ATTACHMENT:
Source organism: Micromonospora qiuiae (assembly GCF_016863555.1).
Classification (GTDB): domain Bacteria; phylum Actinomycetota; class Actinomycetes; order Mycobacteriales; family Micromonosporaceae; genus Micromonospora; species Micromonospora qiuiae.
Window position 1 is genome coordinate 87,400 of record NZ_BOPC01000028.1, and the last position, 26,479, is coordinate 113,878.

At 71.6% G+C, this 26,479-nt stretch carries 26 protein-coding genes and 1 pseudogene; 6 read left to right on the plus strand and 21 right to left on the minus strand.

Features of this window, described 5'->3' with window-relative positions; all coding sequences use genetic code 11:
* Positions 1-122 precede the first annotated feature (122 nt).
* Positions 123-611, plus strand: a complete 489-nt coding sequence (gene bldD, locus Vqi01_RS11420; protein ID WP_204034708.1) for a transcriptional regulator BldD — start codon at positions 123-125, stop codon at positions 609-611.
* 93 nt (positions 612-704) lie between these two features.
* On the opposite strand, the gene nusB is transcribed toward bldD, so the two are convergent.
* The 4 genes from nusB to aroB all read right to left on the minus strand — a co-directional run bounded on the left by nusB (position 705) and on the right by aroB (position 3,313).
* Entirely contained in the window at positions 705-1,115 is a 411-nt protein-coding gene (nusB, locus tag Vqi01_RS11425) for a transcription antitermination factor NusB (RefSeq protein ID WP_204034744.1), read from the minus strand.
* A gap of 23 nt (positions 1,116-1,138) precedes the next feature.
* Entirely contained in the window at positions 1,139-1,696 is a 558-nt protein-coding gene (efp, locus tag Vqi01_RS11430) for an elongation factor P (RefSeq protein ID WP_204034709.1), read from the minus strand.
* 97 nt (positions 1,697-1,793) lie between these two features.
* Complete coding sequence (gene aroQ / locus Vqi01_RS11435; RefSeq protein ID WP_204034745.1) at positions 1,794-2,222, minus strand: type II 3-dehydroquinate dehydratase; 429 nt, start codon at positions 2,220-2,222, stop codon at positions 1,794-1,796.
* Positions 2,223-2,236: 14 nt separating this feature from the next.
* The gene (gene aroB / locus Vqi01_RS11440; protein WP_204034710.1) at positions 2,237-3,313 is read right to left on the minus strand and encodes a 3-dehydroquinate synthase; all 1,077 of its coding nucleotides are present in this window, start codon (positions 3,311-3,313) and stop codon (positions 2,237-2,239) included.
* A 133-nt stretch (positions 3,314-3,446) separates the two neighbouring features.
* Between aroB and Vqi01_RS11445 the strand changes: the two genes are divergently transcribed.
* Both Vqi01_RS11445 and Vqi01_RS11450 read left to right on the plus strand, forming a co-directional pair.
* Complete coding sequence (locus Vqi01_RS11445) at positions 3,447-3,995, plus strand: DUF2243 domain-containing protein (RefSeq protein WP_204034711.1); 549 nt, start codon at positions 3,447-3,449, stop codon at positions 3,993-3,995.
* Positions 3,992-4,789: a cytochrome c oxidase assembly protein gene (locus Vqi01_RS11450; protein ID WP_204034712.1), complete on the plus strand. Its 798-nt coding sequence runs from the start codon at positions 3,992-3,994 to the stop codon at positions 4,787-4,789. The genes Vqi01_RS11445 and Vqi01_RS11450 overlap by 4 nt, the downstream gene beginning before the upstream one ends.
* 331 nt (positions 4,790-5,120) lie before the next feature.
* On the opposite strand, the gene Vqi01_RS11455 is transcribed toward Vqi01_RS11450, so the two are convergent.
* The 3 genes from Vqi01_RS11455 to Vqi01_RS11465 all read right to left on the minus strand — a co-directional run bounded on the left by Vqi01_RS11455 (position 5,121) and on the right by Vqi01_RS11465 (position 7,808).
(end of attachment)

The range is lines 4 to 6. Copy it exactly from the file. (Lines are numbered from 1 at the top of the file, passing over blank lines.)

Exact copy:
At 71.6% G+C, this 26,479-nt stretch carries 26 protein-coding genes and 1 pseudogene; 6 read left to right on the plus strand and 21 right to left on the minus strand.

Features of this window, described 5'->3' with window-relative positions; all coding sequences use genetic code 11:
* Positions 1-122 precede the first annotated feature (122 nt).